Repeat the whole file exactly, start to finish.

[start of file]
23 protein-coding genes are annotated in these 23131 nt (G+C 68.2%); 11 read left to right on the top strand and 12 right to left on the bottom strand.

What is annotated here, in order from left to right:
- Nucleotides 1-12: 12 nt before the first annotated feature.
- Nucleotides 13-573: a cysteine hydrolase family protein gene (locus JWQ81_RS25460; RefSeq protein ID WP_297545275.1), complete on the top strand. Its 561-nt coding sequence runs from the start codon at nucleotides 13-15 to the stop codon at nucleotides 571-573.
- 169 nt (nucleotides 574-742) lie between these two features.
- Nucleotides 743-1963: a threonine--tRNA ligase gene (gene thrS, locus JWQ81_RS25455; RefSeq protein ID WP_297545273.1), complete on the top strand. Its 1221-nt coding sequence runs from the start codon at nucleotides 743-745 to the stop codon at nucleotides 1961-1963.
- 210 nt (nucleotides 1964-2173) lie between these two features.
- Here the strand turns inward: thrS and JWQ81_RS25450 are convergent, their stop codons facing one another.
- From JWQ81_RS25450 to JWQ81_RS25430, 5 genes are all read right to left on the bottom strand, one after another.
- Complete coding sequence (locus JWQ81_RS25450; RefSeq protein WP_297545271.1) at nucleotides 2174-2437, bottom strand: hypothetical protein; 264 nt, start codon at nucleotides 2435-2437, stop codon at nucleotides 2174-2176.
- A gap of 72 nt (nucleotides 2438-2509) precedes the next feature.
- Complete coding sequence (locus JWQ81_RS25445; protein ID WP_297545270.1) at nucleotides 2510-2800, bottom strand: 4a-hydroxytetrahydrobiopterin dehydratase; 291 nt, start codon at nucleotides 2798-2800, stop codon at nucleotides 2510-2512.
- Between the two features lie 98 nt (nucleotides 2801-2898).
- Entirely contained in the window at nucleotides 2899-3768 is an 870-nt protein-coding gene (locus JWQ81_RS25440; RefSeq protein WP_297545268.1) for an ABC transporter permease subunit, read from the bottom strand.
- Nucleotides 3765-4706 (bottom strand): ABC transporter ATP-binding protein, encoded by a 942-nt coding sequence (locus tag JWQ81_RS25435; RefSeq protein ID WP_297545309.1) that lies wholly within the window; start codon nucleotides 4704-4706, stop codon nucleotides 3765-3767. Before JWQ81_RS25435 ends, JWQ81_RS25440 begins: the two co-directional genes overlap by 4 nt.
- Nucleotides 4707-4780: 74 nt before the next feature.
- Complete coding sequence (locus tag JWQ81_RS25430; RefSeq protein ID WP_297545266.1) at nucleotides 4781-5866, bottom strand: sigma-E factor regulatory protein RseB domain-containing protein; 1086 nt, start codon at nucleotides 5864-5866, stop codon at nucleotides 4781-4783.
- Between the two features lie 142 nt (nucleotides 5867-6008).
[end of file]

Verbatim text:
23 protein-coding genes are annotated in these 23131 nt (G+C 68.2%); 11 read left to right on the top strand and 12 right to left on the bottom strand.

What is annotated here, in order from left to right:
- Nucleotides 1-12: 12 nt before the first annotated feature.
- Nucleotides 13-573: a cysteine hydrolase family protein gene (locus JWQ81_RS25460; RefSeq protein ID WP_297545275.1), complete on the top strand. Its 561-nt coding sequence runs from the start codon at nucleotides 13-15 to the stop codon at nucleotides 571-573.
- 169 nt (nucleotides 574-742) lie between these two features.
- Nucleotides 743-1963: a threonine--tRNA ligase gene (gene thrS, locus JWQ81_RS25455; RefSeq protein ID WP_297545273.1), complete on the top strand. Its 1221-nt coding sequence runs from the start codon at nucleotides 743-745 to the stop codon at nucleotides 1961-1963.
- 210 nt (nucleotides 1964-2173) lie between these two features.
- Here the strand turns inward: thrS and JWQ81_RS25450 are convergent, their stop codons facing one another.
- From JWQ81_RS25450 to JWQ81_RS25430, 5 genes are all read right to left on the bottom strand, one after another.
- Complete coding sequence (locus JWQ81_RS25450; RefSeq protein WP_297545271.1) at nucleotides 2174-2437, bottom strand: hypothetical protein; 264 nt, start codon at nucleotides 2435-2437, stop codon at nucleotides 2174-2176.
- A gap of 72 nt (nucleotides 2438-2509) precedes the next feature.
- Complete coding sequence (locus JWQ81_RS25445; protein ID WP_297545270.1) at nucleotides 2510-2800, bottom strand: 4a-hydroxytetrahydrobiopterin dehydratase; 291 nt, start codon at nucleotides 2798-2800, stop codon at nucleotides 2510-2512.
- Between the two features lie 98 nt (nucleotides 2801-2898).
- Entirely contained in the window at nucleotides 2899-3768 is an 870-nt protein-coding gene (locus JWQ81_RS25440; RefSeq protein WP_297545268.1) for an ABC transporter permease subunit, read from the bottom strand.
- Nucleotides 3765-4706 (bottom strand): ABC transporter ATP-binding protein, encoded by a 942-nt coding sequence (locus tag JWQ81_RS25435; RefSeq protein ID WP_297545309.1) that lies wholly within the window; start codon nucleotides 4704-4706, stop codon nucleotides 3765-3767. Before JWQ81_RS25435 ends, JWQ81_RS25440 begins: the two co-directional genes overlap by 4 nt.
- Nucleotides 4707-4780: 74 nt before the next feature.
- Complete coding sequence (locus tag JWQ81_RS25430; RefSeq protein ID WP_297545266.1) at nucleotides 4781-5866, bottom strand: sigma-E factor regulatory protein RseB domain-containing protein; 1086 nt, start codon at nucleotides 5864-5866, stop codon at nucleotides 4781-4783.
- Between the two features lie 142 nt (nucleotides 5867-6008).